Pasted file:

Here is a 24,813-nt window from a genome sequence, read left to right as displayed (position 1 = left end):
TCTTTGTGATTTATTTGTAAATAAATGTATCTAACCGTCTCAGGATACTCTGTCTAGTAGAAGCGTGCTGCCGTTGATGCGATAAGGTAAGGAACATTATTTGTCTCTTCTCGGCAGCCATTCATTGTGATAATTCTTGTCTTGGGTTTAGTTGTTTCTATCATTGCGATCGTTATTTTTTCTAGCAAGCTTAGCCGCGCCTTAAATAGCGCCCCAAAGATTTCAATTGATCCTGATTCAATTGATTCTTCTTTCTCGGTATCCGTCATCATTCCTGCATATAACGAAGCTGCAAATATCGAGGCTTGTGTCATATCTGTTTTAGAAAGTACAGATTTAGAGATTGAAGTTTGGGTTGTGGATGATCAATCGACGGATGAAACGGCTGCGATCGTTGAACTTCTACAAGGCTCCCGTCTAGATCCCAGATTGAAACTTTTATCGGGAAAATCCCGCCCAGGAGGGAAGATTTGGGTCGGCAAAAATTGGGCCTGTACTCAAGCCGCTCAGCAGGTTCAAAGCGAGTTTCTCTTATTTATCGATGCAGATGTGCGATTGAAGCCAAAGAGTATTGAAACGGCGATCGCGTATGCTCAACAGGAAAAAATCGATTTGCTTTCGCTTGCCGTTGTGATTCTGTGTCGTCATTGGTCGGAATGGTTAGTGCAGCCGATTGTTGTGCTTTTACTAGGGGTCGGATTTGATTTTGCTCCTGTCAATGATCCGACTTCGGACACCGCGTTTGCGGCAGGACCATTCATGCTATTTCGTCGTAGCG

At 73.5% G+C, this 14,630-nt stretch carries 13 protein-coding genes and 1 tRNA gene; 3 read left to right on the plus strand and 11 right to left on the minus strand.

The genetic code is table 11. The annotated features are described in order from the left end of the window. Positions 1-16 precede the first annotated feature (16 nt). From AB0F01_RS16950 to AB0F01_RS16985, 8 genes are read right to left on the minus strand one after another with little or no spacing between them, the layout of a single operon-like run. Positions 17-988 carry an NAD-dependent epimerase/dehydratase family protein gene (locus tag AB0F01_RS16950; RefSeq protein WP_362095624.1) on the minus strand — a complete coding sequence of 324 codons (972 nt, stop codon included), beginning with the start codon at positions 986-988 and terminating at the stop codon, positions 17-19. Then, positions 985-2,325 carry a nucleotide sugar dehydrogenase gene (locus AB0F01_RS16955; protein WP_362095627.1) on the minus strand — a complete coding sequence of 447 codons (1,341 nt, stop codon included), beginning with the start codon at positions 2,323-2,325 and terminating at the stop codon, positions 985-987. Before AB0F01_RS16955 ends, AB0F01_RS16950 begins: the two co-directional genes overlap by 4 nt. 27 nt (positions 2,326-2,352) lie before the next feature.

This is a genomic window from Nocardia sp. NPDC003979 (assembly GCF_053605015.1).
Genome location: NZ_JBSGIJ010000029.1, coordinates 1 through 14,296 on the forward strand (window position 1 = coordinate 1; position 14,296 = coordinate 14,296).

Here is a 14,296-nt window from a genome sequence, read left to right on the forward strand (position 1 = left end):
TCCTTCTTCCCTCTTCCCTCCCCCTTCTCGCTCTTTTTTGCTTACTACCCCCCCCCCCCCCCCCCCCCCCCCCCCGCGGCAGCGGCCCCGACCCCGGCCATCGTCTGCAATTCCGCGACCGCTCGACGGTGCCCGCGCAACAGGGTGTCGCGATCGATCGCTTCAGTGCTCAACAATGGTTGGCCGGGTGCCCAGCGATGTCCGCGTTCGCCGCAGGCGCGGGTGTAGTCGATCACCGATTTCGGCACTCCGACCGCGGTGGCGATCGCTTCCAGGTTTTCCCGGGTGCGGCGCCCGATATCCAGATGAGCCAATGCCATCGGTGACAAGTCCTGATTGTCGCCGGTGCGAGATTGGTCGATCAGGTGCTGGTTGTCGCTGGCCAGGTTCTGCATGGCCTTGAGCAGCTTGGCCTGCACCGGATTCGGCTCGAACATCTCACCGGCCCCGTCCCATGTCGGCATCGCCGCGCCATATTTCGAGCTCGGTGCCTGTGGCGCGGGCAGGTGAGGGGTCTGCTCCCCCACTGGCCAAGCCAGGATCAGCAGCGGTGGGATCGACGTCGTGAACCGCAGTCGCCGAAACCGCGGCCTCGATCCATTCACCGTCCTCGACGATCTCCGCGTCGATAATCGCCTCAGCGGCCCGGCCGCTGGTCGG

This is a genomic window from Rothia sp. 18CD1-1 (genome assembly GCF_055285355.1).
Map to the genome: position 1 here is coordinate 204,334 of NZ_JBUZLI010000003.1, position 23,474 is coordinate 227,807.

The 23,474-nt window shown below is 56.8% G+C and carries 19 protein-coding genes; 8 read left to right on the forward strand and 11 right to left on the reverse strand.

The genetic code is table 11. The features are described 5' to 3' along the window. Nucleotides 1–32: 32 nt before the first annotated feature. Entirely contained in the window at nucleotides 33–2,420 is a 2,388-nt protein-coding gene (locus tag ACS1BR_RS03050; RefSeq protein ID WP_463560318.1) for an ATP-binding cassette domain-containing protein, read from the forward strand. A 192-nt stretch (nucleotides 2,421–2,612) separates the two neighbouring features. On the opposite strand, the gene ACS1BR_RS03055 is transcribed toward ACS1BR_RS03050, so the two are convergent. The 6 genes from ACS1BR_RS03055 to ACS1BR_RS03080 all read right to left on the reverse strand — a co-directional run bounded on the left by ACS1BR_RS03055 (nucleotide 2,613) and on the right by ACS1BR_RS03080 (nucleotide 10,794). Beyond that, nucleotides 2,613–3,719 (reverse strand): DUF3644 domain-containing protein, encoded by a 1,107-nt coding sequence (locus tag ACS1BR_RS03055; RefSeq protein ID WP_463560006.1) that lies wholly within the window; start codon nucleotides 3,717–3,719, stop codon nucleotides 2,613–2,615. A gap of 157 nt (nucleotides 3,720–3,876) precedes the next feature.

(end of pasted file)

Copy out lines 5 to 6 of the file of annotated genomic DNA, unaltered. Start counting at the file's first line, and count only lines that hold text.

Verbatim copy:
This is a genomic window from Nocardia sp. NPDC003979 (assembly GCF_053605015.1).
Genome location: NZ_JBSGIJ010000029.1, coordinates 1 through 14,296 on the forward strand (window position 1 = coordinate 1; position 14,296 = coordinate 14,296).